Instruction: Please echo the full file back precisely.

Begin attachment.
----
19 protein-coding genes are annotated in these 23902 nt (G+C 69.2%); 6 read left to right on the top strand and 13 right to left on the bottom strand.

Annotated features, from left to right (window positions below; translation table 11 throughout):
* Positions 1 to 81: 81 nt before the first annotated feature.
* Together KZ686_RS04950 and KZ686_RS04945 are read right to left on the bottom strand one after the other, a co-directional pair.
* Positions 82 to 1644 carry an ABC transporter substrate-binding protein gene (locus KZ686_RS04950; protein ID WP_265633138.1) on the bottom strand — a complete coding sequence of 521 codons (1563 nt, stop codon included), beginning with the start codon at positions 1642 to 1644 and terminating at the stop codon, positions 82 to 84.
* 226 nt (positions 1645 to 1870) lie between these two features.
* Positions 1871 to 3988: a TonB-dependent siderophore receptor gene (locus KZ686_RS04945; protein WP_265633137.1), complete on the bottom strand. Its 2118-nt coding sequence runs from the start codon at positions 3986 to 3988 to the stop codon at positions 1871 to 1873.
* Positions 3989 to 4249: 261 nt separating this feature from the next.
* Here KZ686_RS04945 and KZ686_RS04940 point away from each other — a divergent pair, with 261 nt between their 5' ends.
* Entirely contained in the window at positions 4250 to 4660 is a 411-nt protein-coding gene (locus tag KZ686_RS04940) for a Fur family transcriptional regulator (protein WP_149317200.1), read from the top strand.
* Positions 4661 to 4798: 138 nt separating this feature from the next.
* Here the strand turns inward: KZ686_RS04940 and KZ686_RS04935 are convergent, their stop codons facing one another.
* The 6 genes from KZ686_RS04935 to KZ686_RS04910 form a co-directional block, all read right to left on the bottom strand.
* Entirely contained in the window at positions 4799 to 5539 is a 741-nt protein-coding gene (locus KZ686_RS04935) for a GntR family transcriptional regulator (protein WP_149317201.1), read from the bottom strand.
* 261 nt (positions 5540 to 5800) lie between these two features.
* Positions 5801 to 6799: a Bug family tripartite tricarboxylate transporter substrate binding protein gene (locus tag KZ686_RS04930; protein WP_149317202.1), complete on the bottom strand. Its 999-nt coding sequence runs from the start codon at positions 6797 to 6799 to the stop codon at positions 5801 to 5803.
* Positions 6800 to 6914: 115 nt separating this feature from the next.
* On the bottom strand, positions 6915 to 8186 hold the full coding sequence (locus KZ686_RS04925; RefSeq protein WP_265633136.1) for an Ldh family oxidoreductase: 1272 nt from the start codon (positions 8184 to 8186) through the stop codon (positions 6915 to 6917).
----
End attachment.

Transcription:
19 protein-coding genes are annotated in these 23902 nt (G+C 69.2%); 6 read left to right on the top strand and 13 right to left on the bottom strand.

Annotated features, from left to right (window positions below; translation table 11 throughout):
* Positions 1 to 81: 81 nt before the first annotated feature.
* Together KZ686_RS04950 and KZ686_RS04945 are read right to left on the bottom strand one after the other, a co-directional pair.
* Positions 82 to 1644 carry an ABC transporter substrate-binding protein gene (locus KZ686_RS04950; protein ID WP_265633138.1) on the bottom strand — a complete coding sequence of 521 codons (1563 nt, stop codon included), beginning with the start codon at positions 1642 to 1644 and terminating at the stop codon, positions 82 to 84.
* 226 nt (positions 1645 to 1870) lie between these two features.
* Positions 1871 to 3988: a TonB-dependent siderophore receptor gene (locus KZ686_RS04945; protein WP_265633137.1), complete on the bottom strand. Its 2118-nt coding sequence runs from the start codon at positions 3986 to 3988 to the stop codon at positions 1871 to 1873.
* Positions 3989 to 4249: 261 nt separating this feature from the next.
* Here KZ686_RS04945 and KZ686_RS04940 point away from each other — a divergent pair, with 261 nt between their 5' ends.
* Entirely contained in the window at positions 4250 to 4660 is a 411-nt protein-coding gene (locus tag KZ686_RS04940) for a Fur family transcriptional regulator (protein WP_149317200.1), read from the top strand.
* Positions 4661 to 4798: 138 nt separating this feature from the next.
* Here the strand turns inward: KZ686_RS04940 and KZ686_RS04935 are convergent, their stop codons facing one another.
* The 6 genes from KZ686_RS04935 to KZ686_RS04910 form a co-directional block, all read right to left on the bottom strand.
* Entirely contained in the window at positions 4799 to 5539 is a 741-nt protein-coding gene (locus KZ686_RS04935) for a GntR family transcriptional regulator (protein WP_149317201.1), read from the bottom strand.
* 261 nt (positions 5540 to 5800) lie between these two features.
* Positions 5801 to 6799: a Bug family tripartite tricarboxylate transporter substrate binding protein gene (locus tag KZ686_RS04930; protein WP_149317202.1), complete on the bottom strand. Its 999-nt coding sequence runs from the start codon at positions 6797 to 6799 to the stop codon at positions 5801 to 5803.
* Positions 6800 to 6914: 115 nt separating this feature from the next.
* On the bottom strand, positions 6915 to 8186 hold the full coding sequence (locus KZ686_RS04925; RefSeq protein WP_265633136.1) for an Ldh family oxidoreductase: 1272 nt from the start codon (positions 8184 to 8186) through the stop codon (positions 6915 to 6917).